He was fascinating because he was self-taught, endlessly reading and absorbing things. Besides being a natural with languages, he was a walking encyclopedia and an expert chess player.

the Democrat, was always going on about welfare and government programs, and I decided he sounded too Austrian. But Nixon’s talk about opportunity and enterprise sounded really American to me.
“What is his party called again?” I asked Artie.
“Then I’m a Republican,” I said. Artie snorted

We have a saying in Austria: “You’re so sweet I could eat you!” But because of the translation problem, when I tried using that to compliment Mrs. Drake, it came out really lewd. The whole family burst out laughing.

I remember going to West Berlin for a bodybuilding exhibition. I’d looked across the Berlin Wall, across the border, and seen how dismal life was on the other side. It was literally like two different weathers. It felt like I was in sunshine and when you looked across the wall at East Berlin, there was rain. It was horrible. Horrible. So I felt very good that America was fighting Communism big-time.

All that laid-back stuff was great, but my mission in America was clear. I was on a path. I needed to train like hell, diet like hell, eat well, and win more major titles the following fall. Weider had promised me a year, and I knew that if I did those things, I’d be on a roll.

Winning a couple of Mr. Universe contests in London didn’t make me anywhere near the best bodybuilder in the world. There were too many overlapping titles, and not everyone was competing in the same place. Being the best would really come down to beating champions like the guys whose pictures I had hanging all over the walls of my room: Reg Park, Dave Draper, Frank Zane, Bill Pearl, Larry Scott, Chuck Sipes, Serge Nubret. They had inspired me, and I said to myself, “These are the kinds of people I have to go through eventually.” My victories had put me in their league, but I was the newcomer with a lot left to prove.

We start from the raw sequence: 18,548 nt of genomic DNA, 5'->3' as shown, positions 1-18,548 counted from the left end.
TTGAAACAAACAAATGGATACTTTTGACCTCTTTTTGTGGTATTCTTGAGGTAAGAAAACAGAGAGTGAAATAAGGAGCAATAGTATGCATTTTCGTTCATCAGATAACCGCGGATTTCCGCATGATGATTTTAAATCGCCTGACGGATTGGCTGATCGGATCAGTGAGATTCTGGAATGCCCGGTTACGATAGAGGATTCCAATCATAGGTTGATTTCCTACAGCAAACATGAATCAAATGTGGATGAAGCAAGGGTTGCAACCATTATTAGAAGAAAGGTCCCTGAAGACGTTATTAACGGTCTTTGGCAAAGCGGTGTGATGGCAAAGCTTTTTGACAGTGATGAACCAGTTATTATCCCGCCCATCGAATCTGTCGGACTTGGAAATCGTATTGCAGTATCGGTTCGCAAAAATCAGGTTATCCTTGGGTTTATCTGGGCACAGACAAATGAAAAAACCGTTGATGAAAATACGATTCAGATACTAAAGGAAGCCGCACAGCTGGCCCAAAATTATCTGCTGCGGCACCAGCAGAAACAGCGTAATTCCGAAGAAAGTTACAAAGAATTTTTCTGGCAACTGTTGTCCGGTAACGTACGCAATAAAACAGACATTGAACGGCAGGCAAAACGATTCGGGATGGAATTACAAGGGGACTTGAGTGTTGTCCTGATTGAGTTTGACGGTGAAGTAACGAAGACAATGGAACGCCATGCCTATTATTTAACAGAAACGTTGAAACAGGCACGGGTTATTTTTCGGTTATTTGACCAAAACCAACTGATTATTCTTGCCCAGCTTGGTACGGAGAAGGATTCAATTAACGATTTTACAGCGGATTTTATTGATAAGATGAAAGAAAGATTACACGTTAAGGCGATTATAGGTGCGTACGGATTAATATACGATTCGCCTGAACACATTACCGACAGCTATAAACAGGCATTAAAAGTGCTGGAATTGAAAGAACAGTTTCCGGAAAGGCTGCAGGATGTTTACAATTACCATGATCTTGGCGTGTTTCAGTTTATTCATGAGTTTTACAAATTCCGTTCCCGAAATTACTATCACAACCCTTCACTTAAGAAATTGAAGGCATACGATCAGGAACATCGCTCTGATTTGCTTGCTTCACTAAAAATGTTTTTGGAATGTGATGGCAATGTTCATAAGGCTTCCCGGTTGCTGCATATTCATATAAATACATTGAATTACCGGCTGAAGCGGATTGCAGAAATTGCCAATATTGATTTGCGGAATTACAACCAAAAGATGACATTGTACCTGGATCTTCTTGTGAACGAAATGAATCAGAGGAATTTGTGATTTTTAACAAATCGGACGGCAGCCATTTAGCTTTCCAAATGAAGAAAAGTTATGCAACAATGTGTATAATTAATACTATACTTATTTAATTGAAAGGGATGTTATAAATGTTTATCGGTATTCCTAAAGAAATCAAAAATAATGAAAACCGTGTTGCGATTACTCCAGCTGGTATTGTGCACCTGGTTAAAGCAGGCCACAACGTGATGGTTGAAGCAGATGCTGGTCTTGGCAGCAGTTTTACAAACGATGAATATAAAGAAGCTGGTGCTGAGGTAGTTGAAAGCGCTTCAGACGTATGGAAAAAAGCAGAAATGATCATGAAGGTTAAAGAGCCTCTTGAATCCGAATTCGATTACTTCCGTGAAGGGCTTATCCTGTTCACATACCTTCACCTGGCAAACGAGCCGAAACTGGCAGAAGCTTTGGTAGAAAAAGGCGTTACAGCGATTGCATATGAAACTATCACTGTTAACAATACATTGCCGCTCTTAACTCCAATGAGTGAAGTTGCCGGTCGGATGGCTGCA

I’d come to America like a hundred-carat diamond that everyone was looking at and saying, “Holy shit.” But the diamond was only rough cut.

But I came on strong, and people were saying, “Look at the size of this young kid. What the hell?

The ideal of bodybuilding is visual perfection, like an ancient Greek statue come to life. You sculpt your body the way an artist chisels stone. Say you need to add bulk and definition to your rear deltoid. You have to choose from an inventory of exercises for that muscle. The weight, the bench, or the machine becomes your chisel, and the sculpting could take a year.

This means you have to be able to see your body honestly and analyze its flaws. The judges in the top competitions scrutinize every detail: muscle size, definition, proportion, and symmetry. They even look at veins, which indicate an absence of fat under the skin.

The challenge was to take the curse off all those weak points. It’s human nature to work on the things that we are good at. If you have big biceps, you want to do an endless number of curls because it’s so satisfying to see this major bicep flex. To be successful, however, you must be brutal with yourself and focus on the flaws. That’s when your eye, your honesty, and your ability to listen to others come in. Bodybuilders who are blind to themselves or deaf to others usually fall behind.

I was proud that I’d worked up to calf raises with three hundred pounds, but Reg had a cable system that let him apply one thousand. I said to myself, “This is what I need to do. I have to train my calves totally differently and not give them even a chance of not growing.”

You would think the owners of the smorgasbord would have charged us more at least. But they treated us no different from any other customer. It was as if God had created a restaurant for bodybuilders.